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Published: Sunday, December 29, 2013, 12:01 a.m.
The Lighter Side of the News


Where did your computer ID chip end up?

There's still plenty of time to make, and break, and remake your resolutions before the New Year starts. At which time you can abandon them altogether. Kidding! Let's have a look at the waning headlines of 2013.
•"Computerized people may be next": The article profiles Seattle resident Amal Graafstra. who has "radio frequency identification tags" or RIFD chips, implanted in his hands. He's programmed them so that with a wave of a hand, he can get into his car, home or computer. "The rice-size gadgets work so well, the Seattle resident says, he's sold similar ones to more than 500 customers through his company Dangerous Things," The San Jose Mercury News reported. Wow. How futuristic. Just as long as the NSA doesn't want to put a bar code on everyone, it sounds like a great idea, for people who like that kind of thing. Others would rather search for their car keys for eternity than put a computer chip under their skin.
Also, inquiring minds want to know: Since similar ID chips that are implanted in dogs and cats are known to travel after a time, like to their tails, will the RIFD folks report where their rice-sized chip happen to migrate? Or will we have to just wait and see which body part they wave in front of the car door?
• "After Christmas sales begin today": What's today, my fine fellow? That headline is from Dec. 24, otherwise known as Christmas Eve, or the start of the Pre-Christmas After-Christmas sales. Oh, for the love of Scrooge. ('"I will live in the Past, the Present, and the Future!" Scrooge repeated, as he scrambled out of bed.' But not to go to the mall.)
"Admit it: Miley Cyrus won 2013": I will not admit it, and you can't make me. What Miley "won" was a most unreasonable amount of publicity, probably exactly inversely proportionate to the amount deserved. Admit it, when it comes to young women, Malala won 2013.
"Will France ban childhood beauty pageants?": We can only hope so. Well, and perhaps send members of the French Legislature a DVD of the TLC "reality" TV series, "Toddlers and Tiaras" as an the apocalypse-is-nigh cautionary tale, from one ally to another.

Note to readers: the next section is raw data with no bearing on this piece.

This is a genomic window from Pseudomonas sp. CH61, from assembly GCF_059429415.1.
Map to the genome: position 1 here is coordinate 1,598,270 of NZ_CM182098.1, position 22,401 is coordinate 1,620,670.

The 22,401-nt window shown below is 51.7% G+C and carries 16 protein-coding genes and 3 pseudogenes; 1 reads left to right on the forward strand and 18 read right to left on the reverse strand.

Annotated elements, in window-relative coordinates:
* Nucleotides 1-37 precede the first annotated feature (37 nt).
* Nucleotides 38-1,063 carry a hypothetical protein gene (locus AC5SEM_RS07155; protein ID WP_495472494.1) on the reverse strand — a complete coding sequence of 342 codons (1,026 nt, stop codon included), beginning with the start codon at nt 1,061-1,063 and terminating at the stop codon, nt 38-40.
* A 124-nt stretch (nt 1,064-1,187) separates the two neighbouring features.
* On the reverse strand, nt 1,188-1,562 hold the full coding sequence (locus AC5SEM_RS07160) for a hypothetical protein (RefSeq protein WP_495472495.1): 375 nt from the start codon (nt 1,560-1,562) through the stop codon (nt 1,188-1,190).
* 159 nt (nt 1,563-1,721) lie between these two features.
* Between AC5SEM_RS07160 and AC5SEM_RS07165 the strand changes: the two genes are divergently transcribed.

"McDonald's warns employees about the dangers of eating fast food": Oops. That healthful advice appeared on its website, the one that recently offered helpful holiday-times hints, like reminding people to tip the pool boy.
"McDonald's shutters its gaffe-prone website": While it reads as if it was being hacked by a fellow named Jack-In-The-Box, it's truly McDonald's own employees that keep coming up with the tone-deaf stuff on its gaffe-site.
"Christmas bird count is happening now": This includes, but is not limited to, seven swans-a-swimming, six geese-a-laying, four Colly birds, three French hens, two turtle doves and a partridge in a pear tree.
"Plus-size Barbie: Should dolls reflect real-world body types?": If that means adding a healthy weight doll to the overweight and anorexic mix, by all means yes.
"Facebook 'dead and buried to teens', research finds": Well, you know, now that everyone and their grandmother, not to mention advertiser, is on it, that makes sense. Perhaps some subversive teens are even passing paper notes.
"Eating nuts during pregnancy could prevent allergies": Meanwhile, researchers say that simply petting dogs and cats during pregnancy should be enough to prevent those particular allergies.
When it comes to chips for your hands, always choose potato. Or chocolate.
Carol MacPherson: 425-339-3472, cmacpherson@heraldnet.com

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Herald Editorial Board

Jon Bauer, Opinion Editor: jbauer@heraldnet.com

Carol MacPherson, Editorial Writer: cmacpherson@heraldnet.com

Neal Pattison, Executive Editor: npattison@heraldnet.com

Josh O'Connor, Publisher: joconnor@heraldnet.com

Have your say

Feel strongly about something? Share it with the community by writing a letter to the editor. Send letters by e-mail to letters@heraldnet.com, by fax to 425-339-3458 or mail to The Herald - Letters, P.O. Box 930, Everett, WA 98206. Include your name, address and daytime phone number. (We'll only publish your name and hometown.) We reserve the right to edit letters, but if you keep yours to 250 words or less, we won’t ask you to shorten it. If your letter is published, please wait 30 days before submitting another. Have a question about letters? Contact Carol MacPherson at cmacpherson@heraldnet.com or 425-339-3472.

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